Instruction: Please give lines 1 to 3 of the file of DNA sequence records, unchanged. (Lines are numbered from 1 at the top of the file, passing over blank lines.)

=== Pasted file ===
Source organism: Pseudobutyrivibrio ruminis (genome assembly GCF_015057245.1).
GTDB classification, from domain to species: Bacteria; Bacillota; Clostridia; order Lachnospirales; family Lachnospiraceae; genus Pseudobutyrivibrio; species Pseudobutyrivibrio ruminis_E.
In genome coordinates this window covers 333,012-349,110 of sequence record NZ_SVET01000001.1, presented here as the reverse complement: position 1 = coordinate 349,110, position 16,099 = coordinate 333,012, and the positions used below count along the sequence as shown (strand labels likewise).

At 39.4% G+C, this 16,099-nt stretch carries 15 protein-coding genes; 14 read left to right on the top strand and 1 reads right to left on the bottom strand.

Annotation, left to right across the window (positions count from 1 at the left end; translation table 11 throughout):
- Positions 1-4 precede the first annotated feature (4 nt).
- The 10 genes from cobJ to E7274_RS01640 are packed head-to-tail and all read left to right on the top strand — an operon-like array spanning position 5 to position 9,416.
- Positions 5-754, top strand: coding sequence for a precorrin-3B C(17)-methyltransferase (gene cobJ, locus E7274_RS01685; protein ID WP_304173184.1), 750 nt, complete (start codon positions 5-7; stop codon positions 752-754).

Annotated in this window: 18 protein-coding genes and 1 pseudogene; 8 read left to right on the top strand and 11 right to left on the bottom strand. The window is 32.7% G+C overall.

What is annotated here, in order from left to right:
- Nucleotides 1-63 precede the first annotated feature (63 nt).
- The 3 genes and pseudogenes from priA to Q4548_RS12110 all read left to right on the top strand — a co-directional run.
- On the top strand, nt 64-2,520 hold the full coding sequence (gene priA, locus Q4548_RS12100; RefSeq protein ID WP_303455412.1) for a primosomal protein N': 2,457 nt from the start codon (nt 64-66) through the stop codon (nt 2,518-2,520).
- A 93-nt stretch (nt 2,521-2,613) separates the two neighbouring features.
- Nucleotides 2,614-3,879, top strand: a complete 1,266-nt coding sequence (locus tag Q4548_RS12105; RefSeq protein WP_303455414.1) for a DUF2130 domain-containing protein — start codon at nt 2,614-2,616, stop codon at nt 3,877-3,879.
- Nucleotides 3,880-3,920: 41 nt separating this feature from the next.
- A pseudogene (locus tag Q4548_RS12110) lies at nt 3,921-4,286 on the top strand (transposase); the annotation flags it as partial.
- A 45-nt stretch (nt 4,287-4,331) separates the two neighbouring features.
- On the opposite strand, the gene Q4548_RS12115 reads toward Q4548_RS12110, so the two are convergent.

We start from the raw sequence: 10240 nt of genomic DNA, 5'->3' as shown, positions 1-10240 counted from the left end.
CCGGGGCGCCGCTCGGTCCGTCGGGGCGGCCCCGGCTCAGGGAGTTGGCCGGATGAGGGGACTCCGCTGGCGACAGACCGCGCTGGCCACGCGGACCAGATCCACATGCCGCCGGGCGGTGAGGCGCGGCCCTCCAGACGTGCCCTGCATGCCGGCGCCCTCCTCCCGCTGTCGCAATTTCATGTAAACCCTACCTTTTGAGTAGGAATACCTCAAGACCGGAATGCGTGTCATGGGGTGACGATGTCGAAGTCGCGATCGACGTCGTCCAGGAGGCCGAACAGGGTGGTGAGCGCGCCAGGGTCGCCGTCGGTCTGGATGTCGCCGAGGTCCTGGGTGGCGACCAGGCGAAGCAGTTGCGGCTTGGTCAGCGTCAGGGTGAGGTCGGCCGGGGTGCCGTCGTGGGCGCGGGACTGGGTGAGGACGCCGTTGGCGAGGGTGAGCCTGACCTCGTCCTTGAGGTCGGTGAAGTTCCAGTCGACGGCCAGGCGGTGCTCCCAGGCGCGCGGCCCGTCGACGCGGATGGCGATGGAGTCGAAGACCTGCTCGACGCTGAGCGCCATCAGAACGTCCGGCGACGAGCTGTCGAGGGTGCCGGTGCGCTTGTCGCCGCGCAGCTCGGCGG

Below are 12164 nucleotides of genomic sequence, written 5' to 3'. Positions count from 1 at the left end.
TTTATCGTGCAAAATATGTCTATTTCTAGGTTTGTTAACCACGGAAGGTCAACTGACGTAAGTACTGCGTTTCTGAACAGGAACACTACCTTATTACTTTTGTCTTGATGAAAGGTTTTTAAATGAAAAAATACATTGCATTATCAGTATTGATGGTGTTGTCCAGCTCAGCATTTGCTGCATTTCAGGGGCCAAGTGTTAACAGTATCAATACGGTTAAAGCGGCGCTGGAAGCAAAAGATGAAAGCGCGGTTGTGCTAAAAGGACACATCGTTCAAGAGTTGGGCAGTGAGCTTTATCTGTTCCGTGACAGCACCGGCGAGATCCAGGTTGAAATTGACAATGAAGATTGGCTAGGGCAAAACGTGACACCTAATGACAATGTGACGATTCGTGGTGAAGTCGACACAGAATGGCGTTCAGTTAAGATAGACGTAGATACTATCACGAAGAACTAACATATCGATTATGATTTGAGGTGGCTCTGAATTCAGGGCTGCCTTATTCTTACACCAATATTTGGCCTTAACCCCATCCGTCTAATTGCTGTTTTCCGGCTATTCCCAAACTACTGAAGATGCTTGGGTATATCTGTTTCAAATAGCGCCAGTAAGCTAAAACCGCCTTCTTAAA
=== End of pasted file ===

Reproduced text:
Source organism: Pseudobutyrivibrio ruminis (genome assembly GCF_015057245.1).
GTDB classification, from domain to species: Bacteria; Bacillota; Clostridia; order Lachnospirales; family Lachnospiraceae; genus Pseudobutyrivibrio; species Pseudobutyrivibrio ruminis_E.
In genome coordinates this window covers 333,012-349,110 of sequence record NZ_SVET01000001.1, presented here as the reverse complement: position 1 = coordinate 349,110, position 16,099 = coordinate 333,012, and the positions used below count along the sequence as shown (strand labels likewise).